Twist Drill - 1: Design and Fabrication
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WARNING: Machine tools present a safety hazard. Improper operation can result in severe injury. These topics are for non-laboratory study only and are not to be used in conjunction with the operation of any tool or machine described herein. Never use a machine tool without the supervision of a qualified instructor.

The twist drill name came about due to the original manufacturing process of the drill not just the the appearance. The manufacturing process was to rough mill the flutes in a straight line along the body then heat it up and twist it into the now familiar spiral shape. The twisted shaft was then semi-finished milled, heat treated and then ground to size.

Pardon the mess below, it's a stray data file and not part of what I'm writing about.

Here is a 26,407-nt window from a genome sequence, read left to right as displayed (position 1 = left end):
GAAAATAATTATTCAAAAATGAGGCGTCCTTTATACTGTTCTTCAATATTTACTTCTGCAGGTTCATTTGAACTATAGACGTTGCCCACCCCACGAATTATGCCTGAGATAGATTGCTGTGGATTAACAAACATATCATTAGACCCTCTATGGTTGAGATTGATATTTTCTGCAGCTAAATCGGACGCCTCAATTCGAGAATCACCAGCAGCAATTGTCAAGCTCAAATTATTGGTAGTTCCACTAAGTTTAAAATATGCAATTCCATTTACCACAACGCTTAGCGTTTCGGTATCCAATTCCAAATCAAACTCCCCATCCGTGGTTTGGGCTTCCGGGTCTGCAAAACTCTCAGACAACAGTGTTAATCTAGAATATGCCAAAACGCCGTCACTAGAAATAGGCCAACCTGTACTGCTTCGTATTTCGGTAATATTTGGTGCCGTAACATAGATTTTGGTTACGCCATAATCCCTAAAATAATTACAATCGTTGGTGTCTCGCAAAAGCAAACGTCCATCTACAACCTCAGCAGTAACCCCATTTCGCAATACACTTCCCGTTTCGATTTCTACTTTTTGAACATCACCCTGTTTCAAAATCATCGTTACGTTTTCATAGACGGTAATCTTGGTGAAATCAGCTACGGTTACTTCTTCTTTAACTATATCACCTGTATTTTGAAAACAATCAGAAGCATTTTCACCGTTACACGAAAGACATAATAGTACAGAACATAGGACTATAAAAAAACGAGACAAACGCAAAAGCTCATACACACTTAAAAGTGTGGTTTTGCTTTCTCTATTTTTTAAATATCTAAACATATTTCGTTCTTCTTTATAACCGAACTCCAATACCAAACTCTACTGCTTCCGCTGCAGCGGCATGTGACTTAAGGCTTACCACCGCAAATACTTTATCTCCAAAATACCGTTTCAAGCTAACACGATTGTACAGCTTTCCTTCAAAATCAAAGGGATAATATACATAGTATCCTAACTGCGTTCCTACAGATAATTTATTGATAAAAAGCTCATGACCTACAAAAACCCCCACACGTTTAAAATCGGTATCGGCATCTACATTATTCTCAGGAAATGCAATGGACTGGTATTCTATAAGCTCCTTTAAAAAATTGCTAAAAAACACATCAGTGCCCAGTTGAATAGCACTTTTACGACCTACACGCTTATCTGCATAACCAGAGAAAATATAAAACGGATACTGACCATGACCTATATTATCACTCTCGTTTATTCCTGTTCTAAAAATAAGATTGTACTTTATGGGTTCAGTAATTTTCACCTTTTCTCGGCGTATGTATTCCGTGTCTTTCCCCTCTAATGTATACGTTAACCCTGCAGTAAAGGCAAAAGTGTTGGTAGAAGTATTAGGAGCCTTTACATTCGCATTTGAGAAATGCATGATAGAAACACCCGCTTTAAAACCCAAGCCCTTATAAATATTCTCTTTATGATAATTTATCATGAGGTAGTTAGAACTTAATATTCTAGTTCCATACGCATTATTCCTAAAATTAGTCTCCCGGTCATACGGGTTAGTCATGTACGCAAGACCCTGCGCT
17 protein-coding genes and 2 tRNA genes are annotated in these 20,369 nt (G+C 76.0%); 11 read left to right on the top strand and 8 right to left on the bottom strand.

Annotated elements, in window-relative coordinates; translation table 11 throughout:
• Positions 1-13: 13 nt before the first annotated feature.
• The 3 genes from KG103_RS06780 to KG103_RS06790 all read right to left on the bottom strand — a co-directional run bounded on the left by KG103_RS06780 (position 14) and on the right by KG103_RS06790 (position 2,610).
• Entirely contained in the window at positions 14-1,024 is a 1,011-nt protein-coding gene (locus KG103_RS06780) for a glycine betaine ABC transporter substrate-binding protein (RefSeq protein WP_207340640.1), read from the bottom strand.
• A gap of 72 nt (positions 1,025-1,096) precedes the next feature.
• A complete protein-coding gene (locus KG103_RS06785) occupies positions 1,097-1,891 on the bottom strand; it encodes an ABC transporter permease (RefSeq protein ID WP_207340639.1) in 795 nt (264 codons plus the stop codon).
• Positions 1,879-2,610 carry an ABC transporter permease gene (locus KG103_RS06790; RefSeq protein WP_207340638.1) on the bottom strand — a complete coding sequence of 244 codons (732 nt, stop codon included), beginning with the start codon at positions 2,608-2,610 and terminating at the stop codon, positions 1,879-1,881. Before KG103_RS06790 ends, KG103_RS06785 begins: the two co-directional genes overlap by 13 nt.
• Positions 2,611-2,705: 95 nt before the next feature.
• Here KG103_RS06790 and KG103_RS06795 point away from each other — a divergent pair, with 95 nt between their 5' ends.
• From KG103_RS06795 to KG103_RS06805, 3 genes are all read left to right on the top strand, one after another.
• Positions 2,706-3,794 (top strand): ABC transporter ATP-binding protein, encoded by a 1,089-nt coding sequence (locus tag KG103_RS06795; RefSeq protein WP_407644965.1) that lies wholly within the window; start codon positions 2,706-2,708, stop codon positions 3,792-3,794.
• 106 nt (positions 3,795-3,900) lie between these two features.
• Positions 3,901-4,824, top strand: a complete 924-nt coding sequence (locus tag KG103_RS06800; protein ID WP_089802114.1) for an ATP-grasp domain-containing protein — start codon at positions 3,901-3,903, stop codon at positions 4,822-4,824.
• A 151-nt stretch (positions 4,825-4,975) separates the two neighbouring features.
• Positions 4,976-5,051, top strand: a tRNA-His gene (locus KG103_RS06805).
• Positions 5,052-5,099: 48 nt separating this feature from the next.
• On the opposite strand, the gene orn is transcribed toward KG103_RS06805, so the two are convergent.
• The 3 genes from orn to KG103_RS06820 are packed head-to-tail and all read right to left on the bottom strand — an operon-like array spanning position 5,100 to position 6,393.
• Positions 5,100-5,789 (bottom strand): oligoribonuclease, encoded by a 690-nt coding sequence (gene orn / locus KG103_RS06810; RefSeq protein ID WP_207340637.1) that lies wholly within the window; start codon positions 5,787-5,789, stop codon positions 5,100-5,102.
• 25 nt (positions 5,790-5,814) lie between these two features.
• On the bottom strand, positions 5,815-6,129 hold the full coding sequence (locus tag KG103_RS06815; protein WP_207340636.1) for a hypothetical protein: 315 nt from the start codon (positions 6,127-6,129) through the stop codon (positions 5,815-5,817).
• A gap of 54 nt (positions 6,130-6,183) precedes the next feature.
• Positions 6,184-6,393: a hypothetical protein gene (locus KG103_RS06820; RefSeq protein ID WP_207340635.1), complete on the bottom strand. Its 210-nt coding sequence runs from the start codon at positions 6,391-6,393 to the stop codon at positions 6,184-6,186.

Although the twist drill is simple to use the drill is not simple a great deal of work has been performed in making it a precision tool. After the drill has been ground to size the tip is formed. The most common tip angle for a drill is 118 degrees. Over the years the 118 degree lip has proven to work well on most materials however to be more efficient other degrees are recommended for certain types of materials. This is particularly true if a large amount of drilling is going to occur on one part or large, quantities runs on material that is hard or soft. Blunt angles, (130-150 degrees) for harder material, and more acute angles (60-90 degrees) for gummy softer materials.

The twist drill are manufactured as right and left handed, (the right hand is prevalent), and composed of three principal parts;

  1. The Shank (solid part of the drill that does not have flutes), straight or tapered.
  2. The Point or Tip (does the cutting).
  3. The Body (flutes and cutting end).

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